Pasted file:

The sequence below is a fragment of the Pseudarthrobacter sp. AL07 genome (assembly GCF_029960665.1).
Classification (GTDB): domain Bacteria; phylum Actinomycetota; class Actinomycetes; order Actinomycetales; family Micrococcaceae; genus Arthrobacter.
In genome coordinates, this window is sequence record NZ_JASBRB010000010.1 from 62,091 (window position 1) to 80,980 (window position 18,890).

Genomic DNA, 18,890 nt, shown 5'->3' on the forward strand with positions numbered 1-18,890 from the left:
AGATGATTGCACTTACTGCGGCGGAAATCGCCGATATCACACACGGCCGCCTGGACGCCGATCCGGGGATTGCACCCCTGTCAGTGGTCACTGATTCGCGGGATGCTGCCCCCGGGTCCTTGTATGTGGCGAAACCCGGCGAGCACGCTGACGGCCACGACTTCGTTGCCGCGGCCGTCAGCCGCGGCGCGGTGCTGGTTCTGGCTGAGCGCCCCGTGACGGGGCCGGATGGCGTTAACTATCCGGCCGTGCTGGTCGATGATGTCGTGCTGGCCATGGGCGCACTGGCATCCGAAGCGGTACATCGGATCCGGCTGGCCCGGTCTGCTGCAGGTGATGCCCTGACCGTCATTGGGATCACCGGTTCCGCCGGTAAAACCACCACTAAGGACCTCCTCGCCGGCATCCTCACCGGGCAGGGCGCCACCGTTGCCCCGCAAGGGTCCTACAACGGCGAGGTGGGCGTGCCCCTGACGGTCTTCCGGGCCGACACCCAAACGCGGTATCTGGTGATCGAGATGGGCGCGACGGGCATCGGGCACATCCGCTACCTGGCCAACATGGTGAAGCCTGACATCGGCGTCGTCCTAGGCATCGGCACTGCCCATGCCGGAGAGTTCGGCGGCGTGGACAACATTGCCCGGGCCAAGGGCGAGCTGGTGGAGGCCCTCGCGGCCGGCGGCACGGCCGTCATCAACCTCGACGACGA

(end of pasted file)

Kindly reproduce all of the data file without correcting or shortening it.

The sequence below is a fragment of the Pseudarthrobacter sp. AL07 genome (assembly GCF_029960665.1).
Classification (GTDB): domain Bacteria; phylum Actinomycetota; class Actinomycetes; order Actinomycetales; family Micrococcaceae; genus Arthrobacter.
In genome coordinates, this window is sequence record NZ_JASBRB010000010.1 from 62,091 (window position 1) to 80,980 (window position 18,890).

Genomic DNA, 18,890 nt, shown 5'->3' on the forward strand with positions numbered 1-18,890 from the left:
AGATGATTGCACTTACTGCGGCGGAAATCGCCGATATCACACACGGCCGCCTGGACGCCGATCCGGGGATTGCACCCCTGTCAGTGGTCACTGATTCGCGGGATGCTGCCCCCGGGTCCTTGTATGTGGCGAAACCCGGCGAGCACGCTGACGGCCACGACTTCGTTGCCGCGGCCGTCAGCCGCGGCGCGGTGCTGGTTCTGGCTGAGCGCCCCGTGACGGGGCCGGATGGCGTTAACTATCCGGCCGTGCTGGTCGATGATGTCGTGCTGGCCATGGGCGCACTGGCATCCGAAGCGGTACATCGGATCCGGCTGGCCCGGTCTGCTGCAGGTGATGCCCTGACCGTCATTGGGATCACCGGTTCCGCCGGTAAAACCACCACTAAGGACCTCCTCGCCGGCATCCTCACCGGGCAGGGCGCCACCGTTGCCCCGCAAGGGTCCTACAACGGCGAGGTGGGCGTGCCCCTGACGGTCTTCCGGGCCGACACCCAAACGCGGTATCTGGTGATCGAGATGGGCGCGACGGGCATCGGGCACATCCGCTACCTGGCCAACATGGTGAAGCCTGACATCGGCGTCGTCCTAGGCATCGGCACTGCCCATGCCGGAGAGTTCGGCGGCGTGGACAACATTGCCCGGGCCAAGGGCGAGCTGGTGGAGGCCCTCGCGGCCGGCGGCACGGCCGTCATCAACCTCGACGACGA